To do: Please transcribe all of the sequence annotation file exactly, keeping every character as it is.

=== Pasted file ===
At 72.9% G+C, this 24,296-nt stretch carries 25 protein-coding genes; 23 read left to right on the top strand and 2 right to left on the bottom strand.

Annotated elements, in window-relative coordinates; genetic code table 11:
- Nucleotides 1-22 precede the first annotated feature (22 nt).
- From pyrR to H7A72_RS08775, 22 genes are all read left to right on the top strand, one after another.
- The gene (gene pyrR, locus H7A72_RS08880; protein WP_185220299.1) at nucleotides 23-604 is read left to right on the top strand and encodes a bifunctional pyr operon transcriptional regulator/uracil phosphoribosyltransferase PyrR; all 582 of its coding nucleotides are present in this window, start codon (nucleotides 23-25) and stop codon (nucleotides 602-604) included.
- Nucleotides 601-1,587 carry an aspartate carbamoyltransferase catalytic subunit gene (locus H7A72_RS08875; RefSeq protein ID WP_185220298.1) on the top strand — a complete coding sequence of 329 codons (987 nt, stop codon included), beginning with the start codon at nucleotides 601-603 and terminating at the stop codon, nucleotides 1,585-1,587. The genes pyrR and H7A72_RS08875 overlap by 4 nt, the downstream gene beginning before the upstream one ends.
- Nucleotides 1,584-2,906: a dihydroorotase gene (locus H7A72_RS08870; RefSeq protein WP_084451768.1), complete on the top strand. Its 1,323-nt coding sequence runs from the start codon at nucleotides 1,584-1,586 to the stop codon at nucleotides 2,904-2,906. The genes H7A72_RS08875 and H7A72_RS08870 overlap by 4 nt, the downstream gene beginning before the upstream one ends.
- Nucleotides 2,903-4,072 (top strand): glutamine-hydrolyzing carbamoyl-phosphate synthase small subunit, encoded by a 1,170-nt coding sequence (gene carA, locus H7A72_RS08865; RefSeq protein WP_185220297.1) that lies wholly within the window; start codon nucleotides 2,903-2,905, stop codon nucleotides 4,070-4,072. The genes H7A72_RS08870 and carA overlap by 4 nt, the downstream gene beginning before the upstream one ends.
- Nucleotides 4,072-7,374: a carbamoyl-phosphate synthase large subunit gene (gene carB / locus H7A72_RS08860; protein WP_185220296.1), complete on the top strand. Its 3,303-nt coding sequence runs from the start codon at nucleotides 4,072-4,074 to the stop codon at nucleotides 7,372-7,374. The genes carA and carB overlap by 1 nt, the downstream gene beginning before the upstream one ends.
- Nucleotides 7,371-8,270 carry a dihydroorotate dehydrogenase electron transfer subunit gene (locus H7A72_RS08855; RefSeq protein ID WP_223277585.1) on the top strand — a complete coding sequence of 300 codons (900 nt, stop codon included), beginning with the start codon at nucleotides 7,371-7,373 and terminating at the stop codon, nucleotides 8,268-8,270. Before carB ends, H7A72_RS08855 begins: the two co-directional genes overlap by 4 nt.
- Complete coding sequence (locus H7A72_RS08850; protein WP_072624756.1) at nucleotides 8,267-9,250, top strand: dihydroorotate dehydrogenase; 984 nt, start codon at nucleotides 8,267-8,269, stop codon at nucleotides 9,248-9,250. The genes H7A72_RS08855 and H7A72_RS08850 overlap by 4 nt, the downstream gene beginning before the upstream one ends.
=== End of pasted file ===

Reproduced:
At 72.9% G+C, this 24,296-nt stretch carries 25 protein-coding genes; 23 read left to right on the top strand and 2 right to left on the bottom strand.

Annotated elements, in window-relative coordinates; genetic code table 11:
- Nucleotides 1-22 precede the first annotated feature (22 nt).
- From pyrR to H7A72_RS08775, 22 genes are all read left to right on the top strand, one after another.
- The gene (gene pyrR, locus H7A72_RS08880; protein WP_185220299.1) at nucleotides 23-604 is read left to right on the top strand and encodes a bifunctional pyr operon transcriptional regulator/uracil phosphoribosyltransferase PyrR; all 582 of its coding nucleotides are present in this window, start codon (nucleotides 23-25) and stop codon (nucleotides 602-604) included.
- Nucleotides 601-1,587 carry an aspartate carbamoyltransferase catalytic subunit gene (locus H7A72_RS08875; RefSeq protein ID WP_185220298.1) on the top strand — a complete coding sequence of 329 codons (987 nt, stop codon included), beginning with the start codon at nucleotides 601-603 and terminating at the stop codon, nucleotides 1,585-1,587. The genes pyrR and H7A72_RS08875 overlap by 4 nt, the downstream gene beginning before the upstream one ends.
- Nucleotides 1,584-2,906: a dihydroorotase gene (locus H7A72_RS08870; RefSeq protein WP_084451768.1), complete on the top strand. Its 1,323-nt coding sequence runs from the start codon at nucleotides 1,584-1,586 to the stop codon at nucleotides 2,904-2,906. The genes H7A72_RS08875 and H7A72_RS08870 overlap by 4 nt, the downstream gene beginning before the upstream one ends.
- Nucleotides 2,903-4,072 (top strand): glutamine-hydrolyzing carbamoyl-phosphate synthase small subunit, encoded by a 1,170-nt coding sequence (gene carA, locus H7A72_RS08865; RefSeq protein WP_185220297.1) that lies wholly within the window; start codon nucleotides 2,903-2,905, stop codon nucleotides 4,070-4,072. The genes H7A72_RS08870 and carA overlap by 4 nt, the downstream gene beginning before the upstream one ends.
- Nucleotides 4,072-7,374: a carbamoyl-phosphate synthase large subunit gene (gene carB / locus H7A72_RS08860; protein WP_185220296.1), complete on the top strand. Its 3,303-nt coding sequence runs from the start codon at nucleotides 4,072-4,074 to the stop codon at nucleotides 7,372-7,374. The genes carA and carB overlap by 1 nt, the downstream gene beginning before the upstream one ends.
- Nucleotides 7,371-8,270 carry a dihydroorotate dehydrogenase electron transfer subunit gene (locus H7A72_RS08855; RefSeq protein ID WP_223277585.1) on the top strand — a complete coding sequence of 300 codons (900 nt, stop codon included), beginning with the start codon at nucleotides 7,371-7,373 and terminating at the stop codon, nucleotides 8,268-8,270. Before carB ends, H7A72_RS08855 begins: the two co-directional genes overlap by 4 nt.
- Complete coding sequence (locus H7A72_RS08850; protein WP_072624756.1) at nucleotides 8,267-9,250, top strand: dihydroorotate dehydrogenase; 984 nt, start codon at nucleotides 8,267-8,269, stop codon at nucleotides 9,248-9,250. The genes H7A72_RS08855 and H7A72_RS08850 overlap by 4 nt, the downstream gene beginning before the upstream one ends.